This hostility has gained momentum from the days of independence in 1948 to last year when the very militant and even fascist right wing BJP government was suddenly voted out of power because of their entrenched hostility against the principle of freedom of religion with particular focus on Christianity. I can recall in the early 70s that we for months and even years were able to freely preach the gospel in the open air without any reprisals. This has now been forbidden and to preach the gospel in the streets is a carefully orchestrated and negotiated occasion.
The Lord intervened in 2004 during the elections when the BJP arrogantly believes that their right to rule India was a sure thing. Sonia Gandhi, of a Roman Catholic background, took the stage with a very effective media and publicly denounced the BJP. The people voted in a moderate but highly educated Muslim as President and although the prime ministership was Sonia Gandhi’s prerogative she humbly handed it over to a highly educated wise Hindu. Sonia Gandhi is one of the most highly res
pected politicians in all of India now and is known as “the power behind the throne”. This has given a window of opportunity for evangelical Christian’s to bear the testimony of the gospel with true freedom.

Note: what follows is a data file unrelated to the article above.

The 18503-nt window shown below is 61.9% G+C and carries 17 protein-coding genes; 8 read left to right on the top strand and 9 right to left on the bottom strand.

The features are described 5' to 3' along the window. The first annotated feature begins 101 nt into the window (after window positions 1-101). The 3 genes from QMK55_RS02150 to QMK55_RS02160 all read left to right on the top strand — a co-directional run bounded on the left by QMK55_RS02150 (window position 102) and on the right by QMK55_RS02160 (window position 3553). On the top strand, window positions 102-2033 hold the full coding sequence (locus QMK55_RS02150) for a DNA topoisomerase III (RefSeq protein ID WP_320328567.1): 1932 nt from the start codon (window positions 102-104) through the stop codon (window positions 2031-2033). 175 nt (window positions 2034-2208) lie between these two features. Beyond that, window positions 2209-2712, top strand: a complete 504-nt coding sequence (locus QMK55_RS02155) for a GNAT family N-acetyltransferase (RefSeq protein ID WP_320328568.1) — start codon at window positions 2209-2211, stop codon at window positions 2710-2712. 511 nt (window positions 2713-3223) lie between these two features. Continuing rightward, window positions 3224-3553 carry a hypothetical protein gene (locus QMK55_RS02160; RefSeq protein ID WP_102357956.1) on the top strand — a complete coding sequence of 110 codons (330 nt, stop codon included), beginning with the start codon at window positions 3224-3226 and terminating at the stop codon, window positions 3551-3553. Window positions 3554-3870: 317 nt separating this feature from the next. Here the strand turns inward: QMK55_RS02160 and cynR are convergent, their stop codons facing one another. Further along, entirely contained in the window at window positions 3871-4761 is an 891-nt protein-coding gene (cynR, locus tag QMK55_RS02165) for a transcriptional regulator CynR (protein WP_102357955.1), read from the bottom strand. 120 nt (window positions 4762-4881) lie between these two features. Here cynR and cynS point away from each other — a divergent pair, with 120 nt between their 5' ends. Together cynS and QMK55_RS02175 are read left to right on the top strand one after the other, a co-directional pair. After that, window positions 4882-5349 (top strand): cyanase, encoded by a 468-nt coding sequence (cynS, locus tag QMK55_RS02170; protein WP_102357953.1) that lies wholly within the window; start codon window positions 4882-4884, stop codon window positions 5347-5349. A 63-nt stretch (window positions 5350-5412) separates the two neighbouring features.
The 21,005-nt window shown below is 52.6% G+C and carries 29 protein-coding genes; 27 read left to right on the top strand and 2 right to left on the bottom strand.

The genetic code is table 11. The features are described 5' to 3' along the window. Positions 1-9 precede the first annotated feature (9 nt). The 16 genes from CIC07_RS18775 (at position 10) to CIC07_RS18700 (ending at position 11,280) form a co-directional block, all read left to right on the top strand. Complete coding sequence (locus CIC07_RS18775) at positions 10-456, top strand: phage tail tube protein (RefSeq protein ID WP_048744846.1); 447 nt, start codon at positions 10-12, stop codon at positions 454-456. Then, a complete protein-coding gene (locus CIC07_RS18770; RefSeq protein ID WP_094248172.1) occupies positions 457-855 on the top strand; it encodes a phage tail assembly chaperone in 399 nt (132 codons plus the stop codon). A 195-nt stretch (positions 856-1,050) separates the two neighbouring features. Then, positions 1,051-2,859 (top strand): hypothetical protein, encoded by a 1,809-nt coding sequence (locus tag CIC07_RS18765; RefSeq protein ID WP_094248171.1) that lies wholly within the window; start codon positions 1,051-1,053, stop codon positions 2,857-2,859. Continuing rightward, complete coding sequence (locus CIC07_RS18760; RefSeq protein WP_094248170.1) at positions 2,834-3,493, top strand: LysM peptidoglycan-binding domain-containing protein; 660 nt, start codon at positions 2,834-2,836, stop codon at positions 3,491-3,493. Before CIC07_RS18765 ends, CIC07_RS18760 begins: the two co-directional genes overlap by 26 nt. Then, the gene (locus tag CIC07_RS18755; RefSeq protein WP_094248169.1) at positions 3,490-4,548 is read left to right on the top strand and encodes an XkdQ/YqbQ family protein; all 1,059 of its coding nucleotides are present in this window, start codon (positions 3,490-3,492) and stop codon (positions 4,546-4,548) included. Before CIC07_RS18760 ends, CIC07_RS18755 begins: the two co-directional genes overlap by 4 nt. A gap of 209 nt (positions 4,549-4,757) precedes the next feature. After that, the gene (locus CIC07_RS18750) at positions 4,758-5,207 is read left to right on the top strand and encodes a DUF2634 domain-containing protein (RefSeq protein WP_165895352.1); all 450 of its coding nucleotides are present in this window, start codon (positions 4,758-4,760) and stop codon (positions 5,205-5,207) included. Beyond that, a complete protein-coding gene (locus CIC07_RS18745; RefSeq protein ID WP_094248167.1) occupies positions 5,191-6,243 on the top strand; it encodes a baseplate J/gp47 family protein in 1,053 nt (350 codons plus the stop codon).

The missionaries of “Mission to the World” began PTS, which is the missionary arm of the Presbyterian Church in America. It is committed to the Westminster confession of faith and the Netherlands Reform Churches (liberated) also is heavily involved and the seminary therefore holds to the three forms of unity.
PTS is an accredited theological education institution that is registered to offer BTh and M.Div degrees. There is also a pre-theological certificate that is a prerequisite to BTh.
At any one time there is about 80 to 90 students studying at PTS and about 15 to 20 graduating from PTS each year.
The students come from all over the Indian subcontinent and are usually sponsored by the churches that they will return to. That is of course a good opportunity churches in Australia to sponsor students that are studying or may wish to study at PTS. The majority of students at PTS are preparing for the pastorate but there is also a large contingent of females that are preparing for Christian Ministry particularly in schools and other institutions.
Encouraging developments are being seen in the Reformed and Presbyterian witness in India.
Although a lot of the missionary work performed by Presbyterian and reformed missionaries was assumed into the Church of North India (CNI) there was a significant amount of work that remained independent and strongly evangelical.
Indian nationals that have been trained through PTS have successfully replaced the missionaries, which have allowed this work to continue and even flourish. The challenge now is that an extension to these centres of ministry the vision of church planting arising out of evangelism be aggressively followed.
There is a great sense of unity amongst Presbyterian and reformed ministers and congregations that did not exist 10 or 15 years ago. The formation of presbytery’s and regular conferences is now a feature of this group of churches. This unity is on the basis of solid and sound theological commitment.